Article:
Dick Van Dyke (left) is airborne during a dance with Julie...

 Dick Van Dyke (left) is airborne during a dance with Julie Andrews in "Mary Poppins."   Credit: ASSOCIATED PRESS/Don Brinn

The definitive movie of the 1960s may have been “Easy Rider,” but the decade wasn’t all hippies, bikers and acid trips. Hollywood was still turning out comedies, musicals, science-fiction films and crime-capers — many suitable for tweens and kids. For families in need of home entertainment during the shutdown, we’ve chosen a few titles from the turbulent ‘60s that should offer relatively smooth sailing.

A HARD DAY’S NIGHT (1964) You don’t need to be a Beatles fan to enjoy their film debut, but you might be one when it’s over. Intended as a quick cash-in, the movie turned into something magical under the direction of Richard Lester (later of “Superman II”), who perfectly captured the Fab Four’s giddy energy and cheeky humor. The climactic concert, before a crowd of weeping teenagers, is a rapturous moment. (YouTube, Amazon, iTunes, Google Play, Vudu)

CHARADE (1963) Audrey Hepburn and Cary Grant in a romantic-screwball-comedy-thriller — what more do you want? The two stars flirt delightfully in a movie that zigs and zags through hotel rooms and several secret identities, though plot is clearly secondary to chemistry. Director Stanley Donen, in a Hitchcockian mood, whips the whole thing into a candy-colored confection, perfect for a homebound Friday night. (Netflix, YouTube, Amazon, iTunes, Google Play, Vudu)

FANTASTIC VOYAGE (1966) To save the life of an important scientist, a team of specialists are shrunk to microscopic size and injected into his bloodstream. What follows is a mix of Cold War anxiety, Jules Verne-style adventure (look out for that arteriovenous fistula!) and psychedelic color-palettes. With Stephen Boyd, Raquel Welch and Edmond O’Brien. (YouTube, Amazon, iTunes, Google Play, Vudu)

IT’S A MAD, MAD, MAD, MAD WORLD (1963) A dying man’s story of buried cash sets off a scramble among several strangers. Stanley Kramer’s epic-length farce (the “restored cut” runs more than three hours) features just about every comedian of the day, including Phil Silvers, Jonathan Winters and Buddy Hackett, while the great Spencer Tracy plays a cop who gets in the middle of it all. (YouTube, Amazon, iTunes, Google Play, Vudu)

MARY POPPINS (1964) Disney’s classic about a practically perfect nanny (Julie Andrews) who takes charge of a troubled English family is always worth a revisit. Avoid the oddly sexualized sequel, “Mary Poppins Returns,” but make some time for the 2013 behind-the-scenes drama “Saving Mr. Banks,” starring Emma Thompson as author P.L. Travers and Tom Hanks as Walt Disney. (YouTube, Amazon, iTunes, Google Play, Vudu)

OLIVER! (1968) Carol Reed’s somewhat overlooked entry (the last G-rated film to win a Best Picture Oscar) in the musical genre, an adaptation of Dickens’ “Oliver Twist,” features a fine British cast led by Oliver Reed as the villain Bill Sikes. Few of the faces will be familiar to Americans, but the songs will: “Food, Glorious Food,” “Consider Yourself” and others. (YouTube, Amazon, iTunes, Google Play, Vudu)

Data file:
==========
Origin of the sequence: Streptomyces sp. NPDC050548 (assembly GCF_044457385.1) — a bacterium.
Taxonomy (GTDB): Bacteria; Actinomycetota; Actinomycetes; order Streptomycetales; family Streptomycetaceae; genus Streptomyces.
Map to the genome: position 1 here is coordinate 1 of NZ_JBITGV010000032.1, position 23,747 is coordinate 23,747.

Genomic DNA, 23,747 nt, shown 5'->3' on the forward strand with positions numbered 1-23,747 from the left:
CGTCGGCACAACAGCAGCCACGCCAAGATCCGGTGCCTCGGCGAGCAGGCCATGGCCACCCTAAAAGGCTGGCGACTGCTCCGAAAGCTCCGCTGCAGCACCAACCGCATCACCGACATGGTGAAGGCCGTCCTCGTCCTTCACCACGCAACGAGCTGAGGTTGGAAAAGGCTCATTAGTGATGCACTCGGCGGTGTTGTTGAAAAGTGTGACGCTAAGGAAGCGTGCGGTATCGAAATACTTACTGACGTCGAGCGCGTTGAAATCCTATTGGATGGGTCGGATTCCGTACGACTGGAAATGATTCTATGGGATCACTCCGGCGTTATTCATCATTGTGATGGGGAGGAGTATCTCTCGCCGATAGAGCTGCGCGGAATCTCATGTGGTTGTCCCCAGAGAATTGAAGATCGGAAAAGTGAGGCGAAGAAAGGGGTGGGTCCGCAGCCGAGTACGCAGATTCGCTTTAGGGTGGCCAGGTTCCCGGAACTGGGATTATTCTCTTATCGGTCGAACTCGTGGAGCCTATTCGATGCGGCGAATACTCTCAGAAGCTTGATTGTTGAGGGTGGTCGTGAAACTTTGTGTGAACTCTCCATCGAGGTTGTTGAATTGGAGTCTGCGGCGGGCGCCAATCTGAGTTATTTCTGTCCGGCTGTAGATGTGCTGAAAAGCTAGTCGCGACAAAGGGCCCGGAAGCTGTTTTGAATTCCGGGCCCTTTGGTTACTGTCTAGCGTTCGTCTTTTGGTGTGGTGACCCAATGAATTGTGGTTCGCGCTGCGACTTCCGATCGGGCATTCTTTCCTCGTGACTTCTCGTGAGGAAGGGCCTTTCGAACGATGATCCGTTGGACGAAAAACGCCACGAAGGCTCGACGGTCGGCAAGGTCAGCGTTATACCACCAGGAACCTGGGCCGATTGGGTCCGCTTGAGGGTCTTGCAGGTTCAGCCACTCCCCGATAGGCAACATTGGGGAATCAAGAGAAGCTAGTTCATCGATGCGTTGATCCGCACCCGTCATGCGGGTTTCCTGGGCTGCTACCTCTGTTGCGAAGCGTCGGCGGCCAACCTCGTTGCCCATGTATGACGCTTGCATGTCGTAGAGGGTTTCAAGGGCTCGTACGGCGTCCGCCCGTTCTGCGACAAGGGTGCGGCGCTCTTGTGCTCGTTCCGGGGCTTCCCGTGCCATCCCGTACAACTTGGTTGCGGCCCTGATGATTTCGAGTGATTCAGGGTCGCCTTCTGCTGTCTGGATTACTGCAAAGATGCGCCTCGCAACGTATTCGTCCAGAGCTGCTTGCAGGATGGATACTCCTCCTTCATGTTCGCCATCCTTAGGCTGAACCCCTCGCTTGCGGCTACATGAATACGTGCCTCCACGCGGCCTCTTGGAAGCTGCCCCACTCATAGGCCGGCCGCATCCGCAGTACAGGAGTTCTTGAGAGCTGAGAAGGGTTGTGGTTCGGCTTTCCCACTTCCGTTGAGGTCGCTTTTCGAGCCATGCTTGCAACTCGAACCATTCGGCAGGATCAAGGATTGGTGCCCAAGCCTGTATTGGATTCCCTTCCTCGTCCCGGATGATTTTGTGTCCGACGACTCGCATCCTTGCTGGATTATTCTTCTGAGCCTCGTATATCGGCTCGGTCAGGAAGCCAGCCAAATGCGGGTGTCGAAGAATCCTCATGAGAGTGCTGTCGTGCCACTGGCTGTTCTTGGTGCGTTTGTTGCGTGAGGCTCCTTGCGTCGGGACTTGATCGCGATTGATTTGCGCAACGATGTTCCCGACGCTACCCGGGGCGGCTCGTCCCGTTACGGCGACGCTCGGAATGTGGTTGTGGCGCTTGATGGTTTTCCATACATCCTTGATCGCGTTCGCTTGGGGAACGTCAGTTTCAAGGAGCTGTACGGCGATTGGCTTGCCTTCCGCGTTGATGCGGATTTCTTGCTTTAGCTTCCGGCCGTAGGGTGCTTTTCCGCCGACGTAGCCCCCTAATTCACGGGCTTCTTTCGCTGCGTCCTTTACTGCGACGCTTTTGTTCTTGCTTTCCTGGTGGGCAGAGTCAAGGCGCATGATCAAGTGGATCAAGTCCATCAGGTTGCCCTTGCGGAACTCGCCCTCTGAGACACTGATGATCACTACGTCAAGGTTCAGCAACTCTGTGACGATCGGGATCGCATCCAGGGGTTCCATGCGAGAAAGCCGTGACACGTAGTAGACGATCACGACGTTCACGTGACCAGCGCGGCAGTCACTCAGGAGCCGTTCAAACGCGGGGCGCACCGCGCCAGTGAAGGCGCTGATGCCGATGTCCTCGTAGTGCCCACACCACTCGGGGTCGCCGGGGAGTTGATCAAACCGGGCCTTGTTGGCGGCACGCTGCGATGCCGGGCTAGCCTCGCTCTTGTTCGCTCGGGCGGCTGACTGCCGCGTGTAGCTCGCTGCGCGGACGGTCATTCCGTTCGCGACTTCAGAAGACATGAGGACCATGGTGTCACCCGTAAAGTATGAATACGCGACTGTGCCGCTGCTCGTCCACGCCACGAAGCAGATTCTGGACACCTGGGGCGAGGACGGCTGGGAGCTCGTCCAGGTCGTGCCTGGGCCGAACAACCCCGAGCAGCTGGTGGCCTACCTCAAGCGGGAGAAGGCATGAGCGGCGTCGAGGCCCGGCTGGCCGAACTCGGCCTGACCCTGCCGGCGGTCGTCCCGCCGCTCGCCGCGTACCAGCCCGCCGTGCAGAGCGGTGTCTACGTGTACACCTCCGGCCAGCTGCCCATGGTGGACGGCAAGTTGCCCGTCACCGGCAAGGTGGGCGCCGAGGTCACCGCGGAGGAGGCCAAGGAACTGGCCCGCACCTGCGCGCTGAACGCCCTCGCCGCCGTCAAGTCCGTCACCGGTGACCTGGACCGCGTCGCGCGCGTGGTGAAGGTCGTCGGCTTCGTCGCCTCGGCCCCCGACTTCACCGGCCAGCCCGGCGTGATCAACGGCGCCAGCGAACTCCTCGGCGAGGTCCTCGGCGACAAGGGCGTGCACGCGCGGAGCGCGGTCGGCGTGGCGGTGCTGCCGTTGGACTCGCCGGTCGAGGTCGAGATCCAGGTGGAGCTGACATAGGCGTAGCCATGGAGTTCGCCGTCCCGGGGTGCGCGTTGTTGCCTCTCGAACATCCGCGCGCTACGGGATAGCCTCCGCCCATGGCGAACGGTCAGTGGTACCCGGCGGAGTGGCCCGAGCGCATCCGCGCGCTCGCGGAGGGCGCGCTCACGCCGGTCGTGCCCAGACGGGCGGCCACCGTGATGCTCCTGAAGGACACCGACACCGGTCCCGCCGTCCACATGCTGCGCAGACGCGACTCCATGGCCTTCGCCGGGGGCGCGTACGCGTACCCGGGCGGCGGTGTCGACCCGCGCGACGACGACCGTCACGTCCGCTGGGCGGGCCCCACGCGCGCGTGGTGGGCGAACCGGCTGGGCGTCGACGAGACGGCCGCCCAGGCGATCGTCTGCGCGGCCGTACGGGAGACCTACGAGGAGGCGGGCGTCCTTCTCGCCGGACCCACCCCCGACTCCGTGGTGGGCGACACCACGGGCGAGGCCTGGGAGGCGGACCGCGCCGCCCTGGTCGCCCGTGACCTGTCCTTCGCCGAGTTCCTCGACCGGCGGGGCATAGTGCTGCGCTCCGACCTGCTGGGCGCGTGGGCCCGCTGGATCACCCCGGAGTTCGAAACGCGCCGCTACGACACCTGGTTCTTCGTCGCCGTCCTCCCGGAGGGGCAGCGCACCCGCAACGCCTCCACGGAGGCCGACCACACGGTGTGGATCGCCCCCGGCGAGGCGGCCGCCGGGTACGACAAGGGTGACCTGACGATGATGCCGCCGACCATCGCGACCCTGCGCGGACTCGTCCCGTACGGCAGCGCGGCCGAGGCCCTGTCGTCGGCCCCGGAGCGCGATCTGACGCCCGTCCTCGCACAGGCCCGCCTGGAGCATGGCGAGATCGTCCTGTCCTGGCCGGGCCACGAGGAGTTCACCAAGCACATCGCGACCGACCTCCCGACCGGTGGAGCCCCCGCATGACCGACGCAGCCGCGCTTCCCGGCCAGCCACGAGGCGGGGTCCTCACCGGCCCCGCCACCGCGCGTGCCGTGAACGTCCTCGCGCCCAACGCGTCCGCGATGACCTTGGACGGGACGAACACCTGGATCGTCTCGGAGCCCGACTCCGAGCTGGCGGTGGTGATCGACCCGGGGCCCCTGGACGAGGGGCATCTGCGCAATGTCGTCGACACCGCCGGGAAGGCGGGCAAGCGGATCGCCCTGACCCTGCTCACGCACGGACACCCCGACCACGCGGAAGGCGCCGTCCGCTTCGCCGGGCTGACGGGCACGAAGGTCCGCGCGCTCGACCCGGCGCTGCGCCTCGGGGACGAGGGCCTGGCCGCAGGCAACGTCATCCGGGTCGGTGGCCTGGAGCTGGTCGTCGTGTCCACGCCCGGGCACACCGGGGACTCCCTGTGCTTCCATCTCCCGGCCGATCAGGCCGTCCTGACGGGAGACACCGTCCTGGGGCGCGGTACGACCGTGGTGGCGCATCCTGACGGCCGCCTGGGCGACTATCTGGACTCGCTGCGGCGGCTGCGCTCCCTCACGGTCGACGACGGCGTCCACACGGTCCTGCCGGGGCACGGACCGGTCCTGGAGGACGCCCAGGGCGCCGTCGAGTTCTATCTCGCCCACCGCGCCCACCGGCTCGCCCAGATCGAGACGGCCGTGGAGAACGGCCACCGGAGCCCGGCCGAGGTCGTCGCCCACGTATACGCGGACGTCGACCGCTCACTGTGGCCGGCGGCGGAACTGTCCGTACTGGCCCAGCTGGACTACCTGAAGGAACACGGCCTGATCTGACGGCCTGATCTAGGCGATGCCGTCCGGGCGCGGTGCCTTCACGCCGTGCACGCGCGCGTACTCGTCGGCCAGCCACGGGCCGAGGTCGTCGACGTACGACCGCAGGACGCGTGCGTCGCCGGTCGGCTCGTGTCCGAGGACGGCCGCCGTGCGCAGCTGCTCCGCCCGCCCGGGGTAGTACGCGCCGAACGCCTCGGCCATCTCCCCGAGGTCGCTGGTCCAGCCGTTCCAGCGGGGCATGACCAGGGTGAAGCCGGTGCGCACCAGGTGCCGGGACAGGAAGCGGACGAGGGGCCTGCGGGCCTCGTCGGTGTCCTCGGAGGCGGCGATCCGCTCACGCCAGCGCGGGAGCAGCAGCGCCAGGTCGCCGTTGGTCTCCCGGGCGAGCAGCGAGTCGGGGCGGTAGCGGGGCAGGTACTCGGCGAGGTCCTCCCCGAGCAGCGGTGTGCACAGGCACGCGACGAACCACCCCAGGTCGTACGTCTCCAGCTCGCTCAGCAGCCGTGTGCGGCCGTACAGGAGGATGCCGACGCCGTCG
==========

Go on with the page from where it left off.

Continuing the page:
PLAYTIME (1967) To capture the essence of life in a city, filmmaker Jacques Tati employed 100 construction workers to build one from scratch, then filmed there for three years. The result is this one-of-a-kind symphony of sight gags, optical illusions, visual beauty and plain old slapstick — a treat for cineastes and kids alike. (Amazon, iTunes, Google Play)

THE GREAT ESCAPE (1963) Older kids should enjoy this World War II thriller starring a supercool Steve McQueen as an Air Force Captain determined to break out of a Nazi POW camp. The action and suspense are top-notch, and so is the cast, which includes James Garner, Charles Bronson, Richard Attenborough and James Coburn. Get comfy and make plenty of popcorn: It runs 172 minutes. (YouTube, Amazon, iTunes, Google Play, Vudu)

THE ITALIAN JOB (1969) Michael Caine brings London cool to romantic Italy in this swingin’ crime caper. With an eclectic cast (Noel Coward, Benny Hill) and cinematic style to burn, it’s the predecessor to the “Ocean’s 11” series and most Guy Ritchie films. The movie has some explosive action and racy talk, but the MPAA gave it a G rating. (YouTube, Amazon, iTunes, Vudu)

THE LOVE BUG (1968) Leave it to Disney to turn a counterculture icon — the Volkswagen Beetle — into a cuddly little car named Herbie. The four-wheeled star shares the screen with Buddy Hackett, Dean Jones and David Tomlinson (of “Mary Poppins”). The film, one of Walt Disney’s last before his death, was the third-biggest hit of the year, just behind “Funny Girl.” (YouTube, Amazon, iTunes, Google Play, Vudu)

THE NUTTY PROFESSOR (1963) Fans of Jerry Lewis and his detractors can agree: This is his masterpiece, a vibrantly colored comedy about a nerdy prof who transforms himself into a womanizing lounge lizard. Note to kids: Student-teacher dating is now frowned upon. (YouTube, Amazon, iTunes, Google Play, Vudu)

THE SOUND OF MUSIC (1965) Julie Andrews won the Oscar for “Mary Poppins,” but her finest performance is arguably as Maria, the young nun who joins the singing Von Trapp family just before the Nazis take over Austria. It’s the movie with everything: romance, drama, thrills and an unstoppable musical score from Rodgers and Hammerstein. (YouTube, Amazon, iTunes, Google Play, Vudu)

VIVA LAS VEGAS (1964) Elvis Presley meets his match in Ann-Margret in this hip-shaking musical. The chemistry between the high-energy stars is undeniable — they reportedly had an affair during filming — and the whole movie is wholesome, cornball fun. Look for a young Teri Garr among the dancers. (Amazon, iTunes, Vudu)

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